Wrapped around its elegant corner of 66th and Madison Avenue in New York, Fred Leighton is a brilliantly glittering star in the jewelry firmament. Since the boutique — which recently joined 1stdibs — moved uptown in 1984, Fred Leighton has become known for bringing antique and 20th-century jewels to a discerning international clientele and, perhaps most famously, for contributing to the red carpet looks of countless starlets (including Meryl Streep, Natalie Portman, Amy Adams and Claire Danes, to name but a few). Simply put, over the past few decades, Fred Leighton has helped move antique jewelry out of its dusty, insular ivory tower and into the wider world of fast-moving modern style. It’s an achievement of which Greg Kwiat, the jeweler’s CEO, is hugely proud. As he recently noted, “Fred Leighton is, and always has been, about making antiques part of your life, about how to take a jewel that was beautiful in its day and make it fashionable now.”
The story of Fred Leighton as we know it began in the 1970s, when Murray Mondschein (now something of a legend in the jewelry industry) took over a Greenwich Village clothing shop called Fred Leighton (after its original owner) and started selling Mexican wedding dresses, hand-crafted accessories and ethnic jewelry. When someone gave him some antique jewelry to sell, he added that to the mix. Kwiat explains, “He understood fashion and knew what was exciting in design.” That jewelry proved to be a huge success for Mondschein, becoming his main focus as the business grew. A defining moment came in the mid-1990s: “It started with an unexpected call from Miuccia Prada,” relays Kwiat. “She had designed a dress for Nicole Kidman to wear to the Oscars, and she had something very specific in mind for the jewelry that should go with it.” Fred Leighton lent a vintage choker of Australian opals (a reference to Kidman’s nationality) that Prada, a client and collector, had seen in the shop. The timing was perfect, as “vintage” in general — clothes, accessories, jewelry, furniture — was being embraced for its charm, individuality and powers of personal expression. “Estate jewelry pushed against the sameness of modern branded culture,” explains Kwiat. Then, as today, for stars on the red carpet, such as Lupita Nyong’o at this year’s Oscars, wearing a Fred Leighton estate jewel — a jewel with soul, character and a certain cerebral authenticity — signals that one has arrived at a certain (accomplished) place in life.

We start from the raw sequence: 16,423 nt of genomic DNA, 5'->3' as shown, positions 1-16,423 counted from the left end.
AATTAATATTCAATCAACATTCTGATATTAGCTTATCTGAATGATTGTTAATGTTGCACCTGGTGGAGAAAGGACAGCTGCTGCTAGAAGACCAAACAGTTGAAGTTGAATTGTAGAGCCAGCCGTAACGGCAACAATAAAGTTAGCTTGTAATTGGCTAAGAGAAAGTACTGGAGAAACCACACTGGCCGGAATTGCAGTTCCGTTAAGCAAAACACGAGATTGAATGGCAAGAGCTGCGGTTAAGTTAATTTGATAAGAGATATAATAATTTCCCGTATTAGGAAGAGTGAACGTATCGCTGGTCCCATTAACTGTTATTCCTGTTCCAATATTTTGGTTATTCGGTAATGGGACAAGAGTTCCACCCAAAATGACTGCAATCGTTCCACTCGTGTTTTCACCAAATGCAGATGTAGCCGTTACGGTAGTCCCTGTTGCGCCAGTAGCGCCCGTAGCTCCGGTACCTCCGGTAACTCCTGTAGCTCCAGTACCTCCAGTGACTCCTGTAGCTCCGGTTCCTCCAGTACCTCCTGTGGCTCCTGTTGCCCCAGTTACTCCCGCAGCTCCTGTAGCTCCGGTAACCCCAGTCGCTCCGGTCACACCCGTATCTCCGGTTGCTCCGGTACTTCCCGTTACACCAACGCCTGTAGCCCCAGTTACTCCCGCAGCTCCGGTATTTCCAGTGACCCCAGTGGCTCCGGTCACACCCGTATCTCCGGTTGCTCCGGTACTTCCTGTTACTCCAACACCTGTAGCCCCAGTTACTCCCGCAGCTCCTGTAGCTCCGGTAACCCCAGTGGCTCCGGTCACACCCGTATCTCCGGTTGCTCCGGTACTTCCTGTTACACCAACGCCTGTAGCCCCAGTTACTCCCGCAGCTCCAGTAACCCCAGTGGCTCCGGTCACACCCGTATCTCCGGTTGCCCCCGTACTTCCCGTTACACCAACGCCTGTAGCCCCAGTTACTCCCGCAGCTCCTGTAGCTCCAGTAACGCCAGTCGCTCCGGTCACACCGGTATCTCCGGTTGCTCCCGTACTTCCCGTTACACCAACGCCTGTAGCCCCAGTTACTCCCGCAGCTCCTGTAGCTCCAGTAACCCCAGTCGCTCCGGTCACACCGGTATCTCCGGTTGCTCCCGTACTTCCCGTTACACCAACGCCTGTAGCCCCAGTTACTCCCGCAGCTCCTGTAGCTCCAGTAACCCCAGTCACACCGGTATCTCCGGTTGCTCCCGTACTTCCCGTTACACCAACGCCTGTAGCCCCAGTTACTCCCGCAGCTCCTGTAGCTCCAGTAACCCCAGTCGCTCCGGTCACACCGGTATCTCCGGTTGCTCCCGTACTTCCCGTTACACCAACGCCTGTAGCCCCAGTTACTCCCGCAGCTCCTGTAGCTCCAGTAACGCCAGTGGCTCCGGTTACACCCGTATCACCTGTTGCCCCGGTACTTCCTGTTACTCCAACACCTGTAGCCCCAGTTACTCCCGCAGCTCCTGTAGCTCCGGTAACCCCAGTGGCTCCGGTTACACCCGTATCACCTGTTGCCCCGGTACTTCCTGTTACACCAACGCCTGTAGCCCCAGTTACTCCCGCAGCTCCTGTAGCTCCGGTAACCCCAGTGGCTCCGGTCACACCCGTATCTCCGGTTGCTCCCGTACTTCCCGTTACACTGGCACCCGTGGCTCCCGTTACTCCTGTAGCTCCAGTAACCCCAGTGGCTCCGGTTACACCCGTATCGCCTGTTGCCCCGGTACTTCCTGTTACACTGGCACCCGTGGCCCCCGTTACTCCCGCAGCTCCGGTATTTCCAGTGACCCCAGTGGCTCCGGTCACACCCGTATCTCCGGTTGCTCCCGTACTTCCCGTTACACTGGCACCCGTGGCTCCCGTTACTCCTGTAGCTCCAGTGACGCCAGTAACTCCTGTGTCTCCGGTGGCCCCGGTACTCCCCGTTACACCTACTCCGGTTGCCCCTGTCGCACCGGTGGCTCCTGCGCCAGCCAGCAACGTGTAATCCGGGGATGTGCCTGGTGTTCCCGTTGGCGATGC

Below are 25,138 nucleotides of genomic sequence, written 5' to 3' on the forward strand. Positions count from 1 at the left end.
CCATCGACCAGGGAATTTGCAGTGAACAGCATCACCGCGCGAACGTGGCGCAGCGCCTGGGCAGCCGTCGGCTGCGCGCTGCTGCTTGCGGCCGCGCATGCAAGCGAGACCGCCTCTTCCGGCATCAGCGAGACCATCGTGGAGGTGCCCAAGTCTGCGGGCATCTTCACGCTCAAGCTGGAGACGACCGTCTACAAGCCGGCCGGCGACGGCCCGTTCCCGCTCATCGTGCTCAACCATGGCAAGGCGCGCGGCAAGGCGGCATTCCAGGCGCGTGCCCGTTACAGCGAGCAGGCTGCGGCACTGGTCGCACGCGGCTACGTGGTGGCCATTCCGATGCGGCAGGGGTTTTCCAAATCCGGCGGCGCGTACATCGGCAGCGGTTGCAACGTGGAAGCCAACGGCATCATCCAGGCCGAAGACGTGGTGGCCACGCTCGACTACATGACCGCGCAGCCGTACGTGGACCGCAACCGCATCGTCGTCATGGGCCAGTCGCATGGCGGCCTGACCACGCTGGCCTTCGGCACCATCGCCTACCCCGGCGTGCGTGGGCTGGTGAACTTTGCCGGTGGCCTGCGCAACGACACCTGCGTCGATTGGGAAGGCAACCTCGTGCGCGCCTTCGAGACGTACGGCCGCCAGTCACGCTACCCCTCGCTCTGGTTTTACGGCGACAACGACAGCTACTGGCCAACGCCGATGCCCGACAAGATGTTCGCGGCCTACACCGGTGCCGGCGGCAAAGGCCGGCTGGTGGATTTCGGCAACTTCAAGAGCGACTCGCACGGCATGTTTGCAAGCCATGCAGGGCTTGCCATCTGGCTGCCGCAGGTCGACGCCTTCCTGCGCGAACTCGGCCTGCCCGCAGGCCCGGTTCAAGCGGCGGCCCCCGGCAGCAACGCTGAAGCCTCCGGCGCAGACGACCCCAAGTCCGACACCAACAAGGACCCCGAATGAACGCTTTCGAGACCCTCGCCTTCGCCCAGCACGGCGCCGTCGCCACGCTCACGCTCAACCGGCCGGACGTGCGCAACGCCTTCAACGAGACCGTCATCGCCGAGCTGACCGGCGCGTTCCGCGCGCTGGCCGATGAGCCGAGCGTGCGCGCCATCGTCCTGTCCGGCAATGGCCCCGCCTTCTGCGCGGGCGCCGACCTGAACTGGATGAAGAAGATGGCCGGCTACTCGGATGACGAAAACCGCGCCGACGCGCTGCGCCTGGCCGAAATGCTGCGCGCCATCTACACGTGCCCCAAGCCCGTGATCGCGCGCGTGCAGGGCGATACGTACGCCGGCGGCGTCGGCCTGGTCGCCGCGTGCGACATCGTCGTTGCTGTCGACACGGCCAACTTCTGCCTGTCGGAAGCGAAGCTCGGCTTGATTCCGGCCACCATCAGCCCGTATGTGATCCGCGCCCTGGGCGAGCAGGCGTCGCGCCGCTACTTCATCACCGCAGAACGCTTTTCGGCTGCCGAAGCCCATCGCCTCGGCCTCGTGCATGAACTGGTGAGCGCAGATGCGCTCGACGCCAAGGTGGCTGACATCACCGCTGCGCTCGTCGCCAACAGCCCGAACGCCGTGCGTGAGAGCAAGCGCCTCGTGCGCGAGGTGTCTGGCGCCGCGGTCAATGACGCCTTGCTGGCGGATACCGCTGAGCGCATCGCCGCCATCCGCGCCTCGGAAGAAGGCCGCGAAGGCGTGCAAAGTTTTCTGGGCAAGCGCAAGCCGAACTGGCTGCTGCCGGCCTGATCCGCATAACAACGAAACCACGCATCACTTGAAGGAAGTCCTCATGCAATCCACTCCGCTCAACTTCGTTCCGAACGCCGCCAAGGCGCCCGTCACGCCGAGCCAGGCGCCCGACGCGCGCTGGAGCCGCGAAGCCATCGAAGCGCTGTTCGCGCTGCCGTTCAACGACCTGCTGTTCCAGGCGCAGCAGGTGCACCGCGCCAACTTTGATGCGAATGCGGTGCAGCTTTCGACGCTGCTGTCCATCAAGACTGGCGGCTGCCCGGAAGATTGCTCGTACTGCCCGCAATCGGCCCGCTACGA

“Fred Leighton is, and always has been, about making antiques part of your life, about how to take a jewel that was beautiful in its day and make it fashionable now.”
By the mid-2000s Mondschein (who by then had legally changed his name to Fred Leighton) had retired and an unsettled period of interim ownership followed. In 2009, the Kwiats, world-leading diamond traders and jewelers, bought the business, and Greg Kwiat became CEO. He had grown up immersed in the family’s 100-year-old company, following his grandfather and his father into the business in 2004, after spending five years at Goldman Sachs, where he acquired financial acumen and the desire to buy a business. The chance to purchase Fred Leighton presented a unique intersection of his experiences. “Fred Leighton is one of the great names in jewelry history,” he says. “It was a unique opportunity.”